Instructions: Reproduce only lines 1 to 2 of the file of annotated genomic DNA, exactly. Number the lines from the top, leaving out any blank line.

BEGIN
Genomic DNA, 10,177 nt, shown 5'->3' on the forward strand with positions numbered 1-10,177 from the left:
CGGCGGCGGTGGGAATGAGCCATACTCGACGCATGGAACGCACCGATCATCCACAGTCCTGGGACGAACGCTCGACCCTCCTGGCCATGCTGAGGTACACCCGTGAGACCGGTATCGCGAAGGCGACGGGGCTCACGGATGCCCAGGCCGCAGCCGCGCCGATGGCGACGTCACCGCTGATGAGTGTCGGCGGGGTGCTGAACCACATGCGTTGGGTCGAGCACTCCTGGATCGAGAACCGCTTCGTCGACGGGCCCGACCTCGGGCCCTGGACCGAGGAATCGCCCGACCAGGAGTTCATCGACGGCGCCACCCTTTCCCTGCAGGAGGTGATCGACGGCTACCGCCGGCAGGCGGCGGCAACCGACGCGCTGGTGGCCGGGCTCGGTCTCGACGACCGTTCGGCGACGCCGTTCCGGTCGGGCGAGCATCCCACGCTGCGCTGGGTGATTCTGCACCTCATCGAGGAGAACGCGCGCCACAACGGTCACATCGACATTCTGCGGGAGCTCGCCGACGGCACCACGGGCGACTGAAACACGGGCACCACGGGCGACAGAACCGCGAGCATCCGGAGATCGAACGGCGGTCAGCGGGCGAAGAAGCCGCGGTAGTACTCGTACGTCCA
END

Genomic DNA, 10,177 nt, shown 5'->3' on the forward strand with positions numbered 1-10,177 from the left:
CGGCGGCGGTGGGAATGAGCCATACTCGACGCATGGAACGCACCGATCATCCACAGTCCTGGGACGAACGCTCGACCCTCCTGGCCATGCTGAGGTACACCCGTGAGACCGGTATCGCGAAGGCGACGGGGCTCACGGATGCCCAGGCCGCAGCCGCGCCGATGGCGACGTCACCGCTGATGAGTGTCGGCGGGGTGCTGAACCACATGCGTTGGGTCGAGCACTCCTGGATCGAGAACCGCTTCGTCGACGGGCCCGACCTCGGGCCCTGGACCGAGGAATCGCCCGACCAGGAGTTCATCGACGGCGCCACCCTTTCCCTGCAGGAGGTGATCGACGGCTACCGCCGGCAGGCGGCGGCAACCGACGCGCTGGTGGCCGGGCTCGGTCTCGACGACCGTTCGGCGACGCCGTTCCGGTCGGGCGAGCATCCCACGCTGCGCTGGGTGATTCTGCACCTCATCGAGGAGAACGCGCGCCACAACGGTCACATCGACATTCTGCGGGAGCTCGCCGACGGCACCACGGGCGACTGAAACACGGGCACCACGGGCGACAGAACCGCGAGCATCCGGAGATCGAACGGCGGTCAGCGGGCGAAGAAGCCGCGGTAGTACTCGTACGTCCA